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March 24, 2011

I Saw the Devil

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Akmareul boatda
Kim Jee-woon - 2010
Magnet Releasing 35mm Film

It took me a while to realize that what I was looking at was a rear view mirror, the kind that drivers use to see what's behind them. This mirror had some kind of side lamps. During the day these lamps look like angel wings. The first shot in I Saw the Devil is looking past the female driver through the windshield at night. The lights on the rear view mirror look like eyes, and the visible wiper blade looks like some kind of mouth. It looked like some kind of evil face to me, in a kind of abstract way. Then again, in I Saw the Devil, the question is who exactly is the devil, and who's doing the looking?

A serial killer's victim is the fiancee of a secret service agent. The woman is the daughter of a police chief. Kim Soo-heon finds out from the police chief the identity of four main suspects. After easily tracking down, and injuring the first two suspects, Soo-heon finds that the person he wants is Jang Kyung-Chul. Kim has made a promise that Jang is to suffer to the same degree as his fiancee. What Kim learns is that no matter how far he goes, it's never far enough. In one scene, Kim appears to be looking at himself in a car mirror, a suggestion that the devil he sees is himself.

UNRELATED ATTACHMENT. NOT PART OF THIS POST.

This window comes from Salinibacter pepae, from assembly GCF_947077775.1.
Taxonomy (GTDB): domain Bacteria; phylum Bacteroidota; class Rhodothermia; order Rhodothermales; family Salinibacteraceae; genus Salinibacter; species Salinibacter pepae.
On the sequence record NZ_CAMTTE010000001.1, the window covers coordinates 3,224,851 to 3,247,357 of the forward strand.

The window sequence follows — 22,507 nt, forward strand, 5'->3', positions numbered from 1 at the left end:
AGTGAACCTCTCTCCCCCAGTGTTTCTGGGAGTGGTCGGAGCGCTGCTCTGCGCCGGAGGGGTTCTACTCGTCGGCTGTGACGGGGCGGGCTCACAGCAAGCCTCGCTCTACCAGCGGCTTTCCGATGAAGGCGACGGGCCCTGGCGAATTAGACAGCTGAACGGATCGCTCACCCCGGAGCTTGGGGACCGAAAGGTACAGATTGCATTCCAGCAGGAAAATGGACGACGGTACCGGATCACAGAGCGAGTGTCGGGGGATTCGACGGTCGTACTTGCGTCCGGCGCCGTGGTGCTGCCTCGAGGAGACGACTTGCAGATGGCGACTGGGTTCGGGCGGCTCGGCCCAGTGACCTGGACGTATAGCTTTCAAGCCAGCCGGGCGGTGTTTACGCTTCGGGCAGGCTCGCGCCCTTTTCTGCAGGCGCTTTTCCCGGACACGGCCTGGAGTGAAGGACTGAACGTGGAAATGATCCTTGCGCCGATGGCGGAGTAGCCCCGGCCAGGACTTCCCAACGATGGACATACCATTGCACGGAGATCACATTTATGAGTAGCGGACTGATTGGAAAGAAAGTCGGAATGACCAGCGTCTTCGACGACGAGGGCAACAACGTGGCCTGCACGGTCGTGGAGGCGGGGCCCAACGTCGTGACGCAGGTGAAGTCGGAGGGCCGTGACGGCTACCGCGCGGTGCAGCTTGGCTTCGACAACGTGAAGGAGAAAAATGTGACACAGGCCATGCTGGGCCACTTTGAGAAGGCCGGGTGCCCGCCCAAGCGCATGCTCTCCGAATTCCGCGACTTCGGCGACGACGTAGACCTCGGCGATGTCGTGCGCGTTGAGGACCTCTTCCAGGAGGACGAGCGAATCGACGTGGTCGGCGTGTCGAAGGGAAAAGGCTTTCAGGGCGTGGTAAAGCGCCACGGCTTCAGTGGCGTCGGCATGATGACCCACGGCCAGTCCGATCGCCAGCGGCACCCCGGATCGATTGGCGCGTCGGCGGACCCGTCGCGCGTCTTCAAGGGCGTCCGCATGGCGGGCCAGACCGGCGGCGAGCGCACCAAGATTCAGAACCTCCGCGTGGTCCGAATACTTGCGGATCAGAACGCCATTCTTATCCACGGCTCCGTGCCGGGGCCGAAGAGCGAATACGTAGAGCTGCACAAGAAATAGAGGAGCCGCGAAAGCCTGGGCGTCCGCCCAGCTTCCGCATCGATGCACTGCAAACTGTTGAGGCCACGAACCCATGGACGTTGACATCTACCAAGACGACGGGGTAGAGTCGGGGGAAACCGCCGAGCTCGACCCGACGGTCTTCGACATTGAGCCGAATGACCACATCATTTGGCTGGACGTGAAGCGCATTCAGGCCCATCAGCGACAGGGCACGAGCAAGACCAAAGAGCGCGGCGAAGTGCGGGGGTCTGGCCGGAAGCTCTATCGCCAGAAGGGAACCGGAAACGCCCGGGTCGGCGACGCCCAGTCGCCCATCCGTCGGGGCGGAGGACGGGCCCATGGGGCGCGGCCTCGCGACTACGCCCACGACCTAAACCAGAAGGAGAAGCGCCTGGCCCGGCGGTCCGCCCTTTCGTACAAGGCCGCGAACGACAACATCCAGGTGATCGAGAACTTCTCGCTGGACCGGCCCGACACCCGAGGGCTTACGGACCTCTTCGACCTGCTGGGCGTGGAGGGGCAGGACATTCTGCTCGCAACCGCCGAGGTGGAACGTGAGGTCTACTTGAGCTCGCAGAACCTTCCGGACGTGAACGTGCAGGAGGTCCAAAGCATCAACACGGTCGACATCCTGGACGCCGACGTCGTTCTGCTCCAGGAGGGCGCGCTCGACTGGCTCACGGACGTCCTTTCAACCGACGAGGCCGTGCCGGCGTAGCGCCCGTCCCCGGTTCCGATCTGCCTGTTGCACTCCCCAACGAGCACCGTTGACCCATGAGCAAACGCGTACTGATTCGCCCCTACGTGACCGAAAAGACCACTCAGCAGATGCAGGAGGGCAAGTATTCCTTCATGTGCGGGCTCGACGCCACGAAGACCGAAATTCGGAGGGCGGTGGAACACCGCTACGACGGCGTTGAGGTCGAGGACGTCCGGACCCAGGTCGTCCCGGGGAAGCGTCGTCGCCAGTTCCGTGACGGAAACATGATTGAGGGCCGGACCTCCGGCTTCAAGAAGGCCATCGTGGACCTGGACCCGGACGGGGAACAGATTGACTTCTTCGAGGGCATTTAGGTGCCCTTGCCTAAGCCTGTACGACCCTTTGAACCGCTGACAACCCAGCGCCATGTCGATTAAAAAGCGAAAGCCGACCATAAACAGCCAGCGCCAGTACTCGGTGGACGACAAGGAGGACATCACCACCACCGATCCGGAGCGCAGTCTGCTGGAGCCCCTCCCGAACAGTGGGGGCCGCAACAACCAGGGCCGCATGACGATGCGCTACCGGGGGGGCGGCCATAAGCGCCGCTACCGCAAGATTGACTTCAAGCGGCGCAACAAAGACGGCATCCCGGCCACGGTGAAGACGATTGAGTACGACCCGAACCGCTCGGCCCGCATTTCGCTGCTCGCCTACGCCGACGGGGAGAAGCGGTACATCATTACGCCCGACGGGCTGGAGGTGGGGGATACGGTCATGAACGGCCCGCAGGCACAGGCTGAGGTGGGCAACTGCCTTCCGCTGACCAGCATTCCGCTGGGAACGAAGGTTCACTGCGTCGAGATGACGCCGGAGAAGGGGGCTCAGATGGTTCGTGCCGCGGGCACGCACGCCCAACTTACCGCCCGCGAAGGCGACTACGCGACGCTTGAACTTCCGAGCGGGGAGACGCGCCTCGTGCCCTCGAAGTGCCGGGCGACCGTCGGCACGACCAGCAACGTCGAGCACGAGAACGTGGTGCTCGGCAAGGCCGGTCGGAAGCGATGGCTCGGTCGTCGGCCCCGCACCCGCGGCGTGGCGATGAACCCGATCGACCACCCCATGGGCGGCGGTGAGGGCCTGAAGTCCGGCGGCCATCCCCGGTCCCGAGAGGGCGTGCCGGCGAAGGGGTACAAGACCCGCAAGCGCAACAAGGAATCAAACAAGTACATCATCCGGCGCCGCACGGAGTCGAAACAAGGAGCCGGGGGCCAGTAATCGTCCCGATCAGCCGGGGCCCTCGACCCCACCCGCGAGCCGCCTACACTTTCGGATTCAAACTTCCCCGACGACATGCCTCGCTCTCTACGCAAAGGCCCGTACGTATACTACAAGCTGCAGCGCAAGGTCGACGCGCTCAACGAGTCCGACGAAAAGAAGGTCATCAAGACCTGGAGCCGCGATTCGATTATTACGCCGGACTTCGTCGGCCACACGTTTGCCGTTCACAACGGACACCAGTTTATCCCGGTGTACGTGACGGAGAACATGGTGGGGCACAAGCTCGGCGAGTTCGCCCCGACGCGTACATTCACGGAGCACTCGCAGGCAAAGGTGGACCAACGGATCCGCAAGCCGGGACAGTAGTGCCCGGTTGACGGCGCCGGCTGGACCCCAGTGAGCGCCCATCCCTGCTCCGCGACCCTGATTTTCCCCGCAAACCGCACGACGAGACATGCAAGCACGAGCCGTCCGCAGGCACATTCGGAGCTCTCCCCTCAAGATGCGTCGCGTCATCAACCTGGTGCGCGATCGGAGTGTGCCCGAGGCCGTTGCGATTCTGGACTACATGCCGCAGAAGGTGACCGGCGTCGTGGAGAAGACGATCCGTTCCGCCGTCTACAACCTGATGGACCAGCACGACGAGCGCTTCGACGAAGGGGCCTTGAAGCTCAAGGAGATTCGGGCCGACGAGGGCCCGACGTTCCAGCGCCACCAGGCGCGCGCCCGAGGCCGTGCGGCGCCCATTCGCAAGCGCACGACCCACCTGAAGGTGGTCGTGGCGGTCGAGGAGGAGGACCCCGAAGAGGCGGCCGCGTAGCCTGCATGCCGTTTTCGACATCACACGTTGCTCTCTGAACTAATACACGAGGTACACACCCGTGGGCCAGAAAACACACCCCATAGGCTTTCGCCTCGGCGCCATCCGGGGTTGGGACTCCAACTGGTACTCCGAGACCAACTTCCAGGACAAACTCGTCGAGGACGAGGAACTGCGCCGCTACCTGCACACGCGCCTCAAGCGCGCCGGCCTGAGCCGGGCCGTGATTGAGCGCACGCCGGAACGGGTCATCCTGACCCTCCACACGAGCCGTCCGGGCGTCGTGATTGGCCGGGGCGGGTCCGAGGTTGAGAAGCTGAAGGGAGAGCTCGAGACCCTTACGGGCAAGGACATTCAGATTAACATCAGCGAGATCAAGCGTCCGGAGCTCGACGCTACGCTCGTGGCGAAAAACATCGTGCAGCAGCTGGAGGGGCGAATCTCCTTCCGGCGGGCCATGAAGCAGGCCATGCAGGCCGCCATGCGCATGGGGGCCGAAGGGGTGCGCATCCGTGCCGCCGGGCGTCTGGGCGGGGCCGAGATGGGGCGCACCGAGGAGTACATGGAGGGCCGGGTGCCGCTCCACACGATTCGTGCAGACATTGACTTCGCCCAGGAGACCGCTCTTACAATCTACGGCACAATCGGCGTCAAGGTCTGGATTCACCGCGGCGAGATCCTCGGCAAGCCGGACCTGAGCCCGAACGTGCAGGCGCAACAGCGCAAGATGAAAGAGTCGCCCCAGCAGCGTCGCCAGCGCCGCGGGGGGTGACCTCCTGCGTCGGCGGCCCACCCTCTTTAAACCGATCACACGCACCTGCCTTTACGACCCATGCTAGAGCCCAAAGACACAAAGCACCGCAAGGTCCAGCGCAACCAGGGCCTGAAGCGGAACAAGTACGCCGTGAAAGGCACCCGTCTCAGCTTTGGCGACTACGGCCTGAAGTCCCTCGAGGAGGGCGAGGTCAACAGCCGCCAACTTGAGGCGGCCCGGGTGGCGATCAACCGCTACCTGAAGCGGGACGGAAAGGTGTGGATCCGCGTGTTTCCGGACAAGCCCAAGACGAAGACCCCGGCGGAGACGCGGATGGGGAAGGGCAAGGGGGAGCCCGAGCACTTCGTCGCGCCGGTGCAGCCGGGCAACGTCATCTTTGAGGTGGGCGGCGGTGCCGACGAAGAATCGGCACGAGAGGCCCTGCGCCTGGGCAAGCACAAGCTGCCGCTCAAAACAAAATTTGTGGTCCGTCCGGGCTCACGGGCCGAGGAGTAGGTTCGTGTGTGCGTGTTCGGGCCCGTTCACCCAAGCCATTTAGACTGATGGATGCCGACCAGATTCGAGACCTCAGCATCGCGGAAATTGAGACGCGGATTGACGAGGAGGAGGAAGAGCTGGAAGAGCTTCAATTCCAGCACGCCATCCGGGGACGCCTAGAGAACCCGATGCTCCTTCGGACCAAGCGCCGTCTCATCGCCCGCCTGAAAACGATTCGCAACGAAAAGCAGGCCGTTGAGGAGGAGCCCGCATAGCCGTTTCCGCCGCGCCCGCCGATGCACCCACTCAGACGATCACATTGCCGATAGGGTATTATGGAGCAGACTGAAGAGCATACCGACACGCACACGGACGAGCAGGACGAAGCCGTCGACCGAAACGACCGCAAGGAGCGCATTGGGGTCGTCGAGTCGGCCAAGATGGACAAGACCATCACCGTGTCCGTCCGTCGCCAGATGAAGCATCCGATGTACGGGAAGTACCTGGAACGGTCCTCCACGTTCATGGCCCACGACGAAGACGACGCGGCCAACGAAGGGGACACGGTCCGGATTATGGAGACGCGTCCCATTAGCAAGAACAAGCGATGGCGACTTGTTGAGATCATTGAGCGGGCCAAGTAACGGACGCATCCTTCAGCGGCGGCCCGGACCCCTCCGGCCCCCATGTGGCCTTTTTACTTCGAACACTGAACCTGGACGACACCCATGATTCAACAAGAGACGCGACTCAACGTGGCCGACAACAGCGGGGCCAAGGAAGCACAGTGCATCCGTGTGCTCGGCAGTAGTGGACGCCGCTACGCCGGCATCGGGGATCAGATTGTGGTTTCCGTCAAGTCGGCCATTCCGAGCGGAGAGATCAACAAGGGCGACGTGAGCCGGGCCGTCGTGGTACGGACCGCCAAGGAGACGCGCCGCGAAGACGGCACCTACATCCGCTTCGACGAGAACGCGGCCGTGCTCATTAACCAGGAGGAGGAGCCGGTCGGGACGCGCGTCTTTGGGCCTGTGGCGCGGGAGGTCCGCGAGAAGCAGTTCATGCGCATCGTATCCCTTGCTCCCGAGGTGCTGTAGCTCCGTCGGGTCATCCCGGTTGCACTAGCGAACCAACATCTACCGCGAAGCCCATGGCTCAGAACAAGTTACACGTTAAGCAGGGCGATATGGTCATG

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Some of the previous writing on this film has emphasized the horror aspects. And yes, the scenes of brutality are vicious, intentionally so. To some extent, I Saw the Devil is a thriller in the vein of Silence of the Lambs or Se7en, mostly smart and serious. Even before he does anything, there is a sense of dread and revulsion seeing Jang on the job as a bus driving for some high school girls home.

But beyond those particular chills, there is the thrill of the pursuit. Kim Jee-woon is filming his English language debut film now, an action film, and I Saw the Devil may indicate what we're in for. Part of the excitement is watching cars in hot pursuit, with one scene with Soo-heon deliberately opening and knocking off the passenger side door while driving at hight speed, so he can grab Jang from the street. In the filming of sheer, adrenaline rush inducing action, a favorable comparison can be made with past filmmakers like William Friedkin and Peter Yates.

And again, for the more contemplative viewer, it is this visceral excitement that raises more questions. Soo-heon acts in ways that make him little different from Jang, and yet one can be so caught up watching the putative good guy taking down the acknowledged bad guy. Several characters ask Soo-heon to stop his cat and mouse games with Jang, even declaring both men to be monsters. There is some casting shorthand at work here with the star of Oldboy, Choi Min-sik, as Jang, and Lee Byung-hun, known most recently as "The Bad" of Kim's The Good, the Bad and the Weird, as Soo-heon. It is intense and not a little violent, and save for some extreme moments, the kind of film Hollywood use to make so well when they were making movies for adults.

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Posted by peter at March 24, 2011 08:06 AM